Over the past day, nude, risqué, and other private photos of several celebrities leaked online, the work of an as-of-yet unknown party or parties who obtained and released the images without permission of the subjects. While, through a spokeswoman, Emma Watson has disputed the authenticity of any nude images within the leak (claiming that any nude photos within the trove that are allegedly of her are a "hoax"), she has confirmed that genuine private photos of her have been posted online without her permission. Likewise, Amanda Seyfried's attorneys have already demanded that at least one website remove the images, some of which, Seyfried has acknowledged, contain explicit material.

Any unauthorized release of private photographs - especially of people undressed or engaged in intimate activities - is a serious crime and violation of privacy; I sympathize with the victims - and they are victims - and I sincerely hope that the perpetrators are identified, apprehended, and punished. Society often forgets that celebrities are people who suffer emotional pain no differently than anyone else.

There are, however, several important lessons that we can all learn from this episode:

1. Protect private material.

It is unclear as of yet how exactly the photos ended up on the Internet, but one thing is clear: they were not adequately protected. If you take nude photos or other images that you want to ensure stay private, you must take responsibility for protecting them. Do not store them in an insecure fashion or surrender control over them to anyone who may not adequately protect them. Understand that unlike financial fraud that can be undone to a great extent by reversing charges or repaying victims, once images leak on the Internet they will never again be private - for consumers, protecting these images is far more important that protecting a credit card number.

2. Store private material offline.

Consider storing extremely private materials in an encrypted format on a computer that is not connected to the Internet. And keep that machine in a secure, private place.

3. Keep private material out of the cloud.

On that note, think twice about storing such images in the cloud; many people store all of their images in the cloud through automatic backups. While it is true that major cloud providers offer better security than most people can implement at home, such providers also make good targets, because hackers know how to reach them, know that celebrities and businesses store valuable files there, and know that a single breach can yield a "hacking jackpot" of sensitive material from numerous parties. Also, remember, that if a cloud provider is breached, the security of your sensitive material may not be its highest priority. And consider the government: Edward Snowden has publicly states that NSA personnel would share nude images gathered by its online surveillance; regardless of whether that accusation is true, do you really believe that any American cloud provider will keep your materials from the NSA if it demands them or a court issues an order for them to be turned over? Remember, there is no "cloud" - it is simply other peoples' computers.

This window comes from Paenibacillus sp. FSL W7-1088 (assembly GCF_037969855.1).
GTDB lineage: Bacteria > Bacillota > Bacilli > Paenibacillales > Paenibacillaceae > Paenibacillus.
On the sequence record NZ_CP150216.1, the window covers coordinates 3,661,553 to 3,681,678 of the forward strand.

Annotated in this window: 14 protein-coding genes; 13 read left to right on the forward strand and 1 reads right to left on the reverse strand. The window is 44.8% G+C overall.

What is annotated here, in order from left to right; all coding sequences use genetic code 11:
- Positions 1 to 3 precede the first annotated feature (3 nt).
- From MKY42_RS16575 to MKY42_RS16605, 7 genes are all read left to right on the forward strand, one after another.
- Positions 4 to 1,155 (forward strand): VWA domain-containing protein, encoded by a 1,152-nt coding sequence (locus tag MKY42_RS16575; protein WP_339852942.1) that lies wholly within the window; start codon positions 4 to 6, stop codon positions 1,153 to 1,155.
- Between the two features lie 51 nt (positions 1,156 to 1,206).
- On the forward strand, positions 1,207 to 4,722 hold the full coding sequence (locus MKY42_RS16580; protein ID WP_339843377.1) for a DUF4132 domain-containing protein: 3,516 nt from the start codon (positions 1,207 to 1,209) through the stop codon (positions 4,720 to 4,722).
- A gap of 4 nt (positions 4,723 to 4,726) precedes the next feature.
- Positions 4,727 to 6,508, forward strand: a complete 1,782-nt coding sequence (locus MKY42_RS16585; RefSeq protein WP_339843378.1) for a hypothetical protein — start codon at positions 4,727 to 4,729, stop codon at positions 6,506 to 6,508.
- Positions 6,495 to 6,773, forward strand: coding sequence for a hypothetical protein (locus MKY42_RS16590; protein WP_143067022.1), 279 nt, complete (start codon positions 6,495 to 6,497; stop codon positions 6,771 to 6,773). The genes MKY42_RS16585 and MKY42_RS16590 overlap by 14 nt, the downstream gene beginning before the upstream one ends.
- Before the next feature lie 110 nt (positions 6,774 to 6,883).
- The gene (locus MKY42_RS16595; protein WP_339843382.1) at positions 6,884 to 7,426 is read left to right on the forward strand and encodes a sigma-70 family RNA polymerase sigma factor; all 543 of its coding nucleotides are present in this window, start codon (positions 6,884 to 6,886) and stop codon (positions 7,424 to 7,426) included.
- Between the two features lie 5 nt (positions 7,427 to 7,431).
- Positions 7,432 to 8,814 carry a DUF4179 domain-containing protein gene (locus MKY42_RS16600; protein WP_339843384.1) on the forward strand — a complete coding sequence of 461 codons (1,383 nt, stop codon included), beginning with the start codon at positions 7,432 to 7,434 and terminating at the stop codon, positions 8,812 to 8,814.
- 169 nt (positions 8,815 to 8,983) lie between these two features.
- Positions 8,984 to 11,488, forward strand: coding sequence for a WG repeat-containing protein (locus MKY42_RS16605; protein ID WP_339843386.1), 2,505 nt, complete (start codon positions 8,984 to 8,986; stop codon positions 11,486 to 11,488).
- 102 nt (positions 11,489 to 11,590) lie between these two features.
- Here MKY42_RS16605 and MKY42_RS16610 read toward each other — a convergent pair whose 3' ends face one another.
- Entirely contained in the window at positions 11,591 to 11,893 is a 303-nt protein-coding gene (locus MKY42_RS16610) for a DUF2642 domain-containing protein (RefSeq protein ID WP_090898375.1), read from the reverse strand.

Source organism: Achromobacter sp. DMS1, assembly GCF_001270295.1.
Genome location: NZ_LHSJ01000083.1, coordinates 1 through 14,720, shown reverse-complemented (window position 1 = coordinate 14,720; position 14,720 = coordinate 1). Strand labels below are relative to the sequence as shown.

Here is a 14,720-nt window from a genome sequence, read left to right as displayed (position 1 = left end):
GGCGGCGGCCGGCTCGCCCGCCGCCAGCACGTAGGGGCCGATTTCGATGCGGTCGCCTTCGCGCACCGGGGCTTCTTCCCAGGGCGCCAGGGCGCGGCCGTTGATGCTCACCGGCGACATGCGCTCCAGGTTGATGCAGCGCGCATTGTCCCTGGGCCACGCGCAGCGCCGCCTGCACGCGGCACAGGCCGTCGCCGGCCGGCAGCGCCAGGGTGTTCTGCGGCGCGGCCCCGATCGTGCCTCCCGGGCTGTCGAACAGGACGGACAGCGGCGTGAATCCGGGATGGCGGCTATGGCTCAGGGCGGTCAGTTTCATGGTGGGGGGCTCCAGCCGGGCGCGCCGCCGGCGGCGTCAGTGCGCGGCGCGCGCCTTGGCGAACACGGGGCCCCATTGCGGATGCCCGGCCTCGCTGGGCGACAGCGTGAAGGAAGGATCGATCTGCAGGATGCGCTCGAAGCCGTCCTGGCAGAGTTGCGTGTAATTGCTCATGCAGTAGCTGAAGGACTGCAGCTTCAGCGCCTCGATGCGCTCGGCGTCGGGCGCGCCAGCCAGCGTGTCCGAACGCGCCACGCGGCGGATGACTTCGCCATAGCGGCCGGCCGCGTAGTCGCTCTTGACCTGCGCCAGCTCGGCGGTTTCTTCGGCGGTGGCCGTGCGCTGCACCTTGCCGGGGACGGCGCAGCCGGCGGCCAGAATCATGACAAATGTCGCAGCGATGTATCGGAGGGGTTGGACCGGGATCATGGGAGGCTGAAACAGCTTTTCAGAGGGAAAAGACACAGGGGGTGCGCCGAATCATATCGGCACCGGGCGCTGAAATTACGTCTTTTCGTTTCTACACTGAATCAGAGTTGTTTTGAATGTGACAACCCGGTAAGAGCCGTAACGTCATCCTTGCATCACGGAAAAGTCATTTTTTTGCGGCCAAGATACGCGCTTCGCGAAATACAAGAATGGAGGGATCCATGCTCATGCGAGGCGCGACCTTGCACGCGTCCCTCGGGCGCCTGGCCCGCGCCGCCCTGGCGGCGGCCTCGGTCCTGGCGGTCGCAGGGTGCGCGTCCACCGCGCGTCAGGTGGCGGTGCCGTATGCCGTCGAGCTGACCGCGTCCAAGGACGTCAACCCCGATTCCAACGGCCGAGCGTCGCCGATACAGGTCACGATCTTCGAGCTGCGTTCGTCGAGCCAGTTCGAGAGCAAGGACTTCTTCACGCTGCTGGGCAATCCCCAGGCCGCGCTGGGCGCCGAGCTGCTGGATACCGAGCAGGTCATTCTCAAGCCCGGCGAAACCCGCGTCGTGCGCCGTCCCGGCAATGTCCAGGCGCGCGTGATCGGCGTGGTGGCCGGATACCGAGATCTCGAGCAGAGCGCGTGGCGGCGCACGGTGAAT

4. Encrypt private material.

Wherever you store private material, encrypt it. And, if you must store sensitive material in the cloud, encrypt it with your own tools in addition to those any offered by the cloud provider. (There may be providers where using the built-in tools alone is sufficient due to the way the encryption is implemented, but since most people do not understand enough about encryption to make that determination it is best to use your own tools on top of whatever the provider offers). Also, if you rely on encryption for protection, you need to make sure that you stay current: when an encryption mechanism is cracked or rendered ineffective by technological advances you need to make sure all copies of private data are re-encrypted.

5. Protect all relevant accounts.

Make sure to properly secure any accounts that have sensitive materials within them or accessible to them. Remember that any email account that is used for receiving password reset emails can potentially be used to gain access to any sensitive accounts that reset passwords via that address.

6. Protect yourself more than celebrities protect themselves.

You need to be more careful than celebrities when it comes to protecting your private information. The sad reality is that your own career is more likely to be hurt by the release of explicit photos than would be that of a professional entertainer. Also, despite any laws or rights to the contrary, it is obvious that law enforcement, major media outlets, technology vendors, and society in general treat the leakage of sensitive material belonging to celebrities far differently than they do breaches of other people's privacy. Consider the following: Hours after the celebrity nude photo leak in 2014, Twitter announced that it it would suspend accounts that share the celebrity nude photos; do you really think that if your private photos leaked you could get the same treatment within the same timeframe? Can you afford to hire the same caliber armies of lawyers that celebrities use to fight those who distribute stolen images? Can you get the attention of major technology vendors and media outlets within minutes of having your own data leaked? How quickly can you get the FBI to aggressively pursue a case?

7. Do not rely on security settings.

Do not share materials online that you do not wish to become public. Do not rely on security settings to protect material that "absolutely must never leak," as sites may have vulnerabilities, and hackers may successfully undermine their security settings.